So if Captain hands Johnny Radio man a message to be sent, it needs to be encrypted and sent at a radio band capable of reaching the intended target.

What frequency bands are available depends on Ionosphere, interference from the Sun, Interference from solar flares.  You will hear folks saying the 30 meter band is down (that's wavelength).
Hambands4-web_color_11x17_9-22-17 (arrl.org)
 

And FINALLY AN ANSWER to your question...   Why all the wires?  A ship needs to communicate.  In those days, there were no satellites, soooo...  Radio...  You need antennas for every band - both sky-waves for long distance and Ground-waves for ship-to-ship.

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Unlike today, back then, each radio had to have it's own antenna.  Due to the inefficiency of electronics back then, to get enough of a received signal in particular, you needed a very large (read long) antenna to gather more signal strength.  Placing the antenna high up on the ship and away from its structure helped with that as well, particularly with transmission.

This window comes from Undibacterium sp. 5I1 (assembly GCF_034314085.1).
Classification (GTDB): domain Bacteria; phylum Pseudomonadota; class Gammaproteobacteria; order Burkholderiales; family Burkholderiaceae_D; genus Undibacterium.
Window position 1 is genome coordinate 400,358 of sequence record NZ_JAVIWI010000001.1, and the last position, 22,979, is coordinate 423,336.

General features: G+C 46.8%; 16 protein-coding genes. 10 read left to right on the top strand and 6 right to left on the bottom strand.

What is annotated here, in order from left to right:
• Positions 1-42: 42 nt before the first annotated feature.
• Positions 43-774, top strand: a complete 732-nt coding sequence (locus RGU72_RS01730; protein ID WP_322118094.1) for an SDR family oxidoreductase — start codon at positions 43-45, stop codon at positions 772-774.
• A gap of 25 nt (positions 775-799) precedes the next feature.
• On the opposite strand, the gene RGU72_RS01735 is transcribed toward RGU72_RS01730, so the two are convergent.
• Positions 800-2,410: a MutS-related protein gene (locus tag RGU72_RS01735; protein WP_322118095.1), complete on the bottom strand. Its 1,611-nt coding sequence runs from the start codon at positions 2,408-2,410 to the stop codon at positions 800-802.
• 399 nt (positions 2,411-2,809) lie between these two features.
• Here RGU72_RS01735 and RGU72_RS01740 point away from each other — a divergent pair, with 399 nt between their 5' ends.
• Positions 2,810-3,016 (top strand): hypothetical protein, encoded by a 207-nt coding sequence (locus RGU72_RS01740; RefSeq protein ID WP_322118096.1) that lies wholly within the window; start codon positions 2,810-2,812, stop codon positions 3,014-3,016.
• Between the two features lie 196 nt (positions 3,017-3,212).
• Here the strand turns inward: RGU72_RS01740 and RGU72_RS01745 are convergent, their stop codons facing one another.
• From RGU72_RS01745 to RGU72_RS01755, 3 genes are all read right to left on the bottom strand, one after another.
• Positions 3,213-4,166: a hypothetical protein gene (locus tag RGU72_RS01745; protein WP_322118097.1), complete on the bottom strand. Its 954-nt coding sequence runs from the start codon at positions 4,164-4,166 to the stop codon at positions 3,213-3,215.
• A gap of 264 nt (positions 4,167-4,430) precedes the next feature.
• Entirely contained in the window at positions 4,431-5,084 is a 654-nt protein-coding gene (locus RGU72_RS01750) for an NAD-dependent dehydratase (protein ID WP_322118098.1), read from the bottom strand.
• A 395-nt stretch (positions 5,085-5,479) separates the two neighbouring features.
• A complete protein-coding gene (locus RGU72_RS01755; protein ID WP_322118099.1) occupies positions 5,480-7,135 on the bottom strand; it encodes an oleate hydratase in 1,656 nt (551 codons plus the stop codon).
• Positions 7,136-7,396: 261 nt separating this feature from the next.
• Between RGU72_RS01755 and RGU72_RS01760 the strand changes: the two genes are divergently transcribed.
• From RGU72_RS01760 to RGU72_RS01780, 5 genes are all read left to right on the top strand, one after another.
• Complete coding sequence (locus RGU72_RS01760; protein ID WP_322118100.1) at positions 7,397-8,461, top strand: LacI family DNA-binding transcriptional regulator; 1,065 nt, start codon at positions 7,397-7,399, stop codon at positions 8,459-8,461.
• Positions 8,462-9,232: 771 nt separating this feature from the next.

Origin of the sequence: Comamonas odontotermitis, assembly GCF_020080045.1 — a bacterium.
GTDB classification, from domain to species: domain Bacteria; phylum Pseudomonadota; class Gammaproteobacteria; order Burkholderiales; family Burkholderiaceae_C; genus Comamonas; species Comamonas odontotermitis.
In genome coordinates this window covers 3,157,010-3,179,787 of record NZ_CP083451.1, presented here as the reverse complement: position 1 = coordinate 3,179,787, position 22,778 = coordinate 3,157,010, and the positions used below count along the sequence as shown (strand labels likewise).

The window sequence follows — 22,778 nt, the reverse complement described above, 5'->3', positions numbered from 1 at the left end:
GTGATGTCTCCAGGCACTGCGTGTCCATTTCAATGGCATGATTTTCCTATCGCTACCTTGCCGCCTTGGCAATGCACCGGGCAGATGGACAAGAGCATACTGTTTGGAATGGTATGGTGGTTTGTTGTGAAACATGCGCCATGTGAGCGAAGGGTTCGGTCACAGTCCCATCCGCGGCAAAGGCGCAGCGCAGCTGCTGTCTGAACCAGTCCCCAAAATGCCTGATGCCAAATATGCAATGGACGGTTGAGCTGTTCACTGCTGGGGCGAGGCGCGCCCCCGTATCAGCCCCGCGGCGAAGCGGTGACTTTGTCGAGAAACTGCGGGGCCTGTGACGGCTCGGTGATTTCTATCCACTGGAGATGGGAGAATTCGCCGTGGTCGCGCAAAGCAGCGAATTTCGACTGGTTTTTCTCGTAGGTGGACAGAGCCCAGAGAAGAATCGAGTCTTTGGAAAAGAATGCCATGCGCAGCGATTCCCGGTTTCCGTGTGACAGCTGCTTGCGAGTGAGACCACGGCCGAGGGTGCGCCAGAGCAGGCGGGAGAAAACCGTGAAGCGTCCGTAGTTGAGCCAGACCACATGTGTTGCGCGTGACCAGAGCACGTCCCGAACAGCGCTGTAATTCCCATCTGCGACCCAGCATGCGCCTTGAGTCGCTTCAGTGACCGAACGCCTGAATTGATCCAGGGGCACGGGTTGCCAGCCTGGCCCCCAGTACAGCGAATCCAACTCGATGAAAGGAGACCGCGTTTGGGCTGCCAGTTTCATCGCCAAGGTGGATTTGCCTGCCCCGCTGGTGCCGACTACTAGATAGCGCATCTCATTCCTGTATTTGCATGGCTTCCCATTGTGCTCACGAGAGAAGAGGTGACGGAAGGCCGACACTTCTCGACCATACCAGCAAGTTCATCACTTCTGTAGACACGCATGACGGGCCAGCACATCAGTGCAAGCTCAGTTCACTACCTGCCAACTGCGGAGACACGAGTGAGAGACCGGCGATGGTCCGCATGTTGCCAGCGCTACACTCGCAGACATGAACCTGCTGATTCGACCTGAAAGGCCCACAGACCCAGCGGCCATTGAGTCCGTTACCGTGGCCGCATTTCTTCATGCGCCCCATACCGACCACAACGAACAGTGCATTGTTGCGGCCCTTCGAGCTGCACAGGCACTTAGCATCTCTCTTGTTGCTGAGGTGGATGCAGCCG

In part, antenna length had to be at least one half the frequency of the signal to be received in length and old radio sets transmitted on meter-length bands.  So if you had say a 10 meter radio band it required at least a 5 meter long antenna and one 10, 15, or 20 meters (multiples of the frequency) would do even better.

In some cases you might see circular pieces along these cables.  Those were antenna spreaders to allow multiple parallel runs of antenna cable to be made.  Some times you can make out small balls along one of these cables.  Those are insulators used for various purposes like keeping the wires separated or to insulate them from conducting surfaces that would interfere with the signals.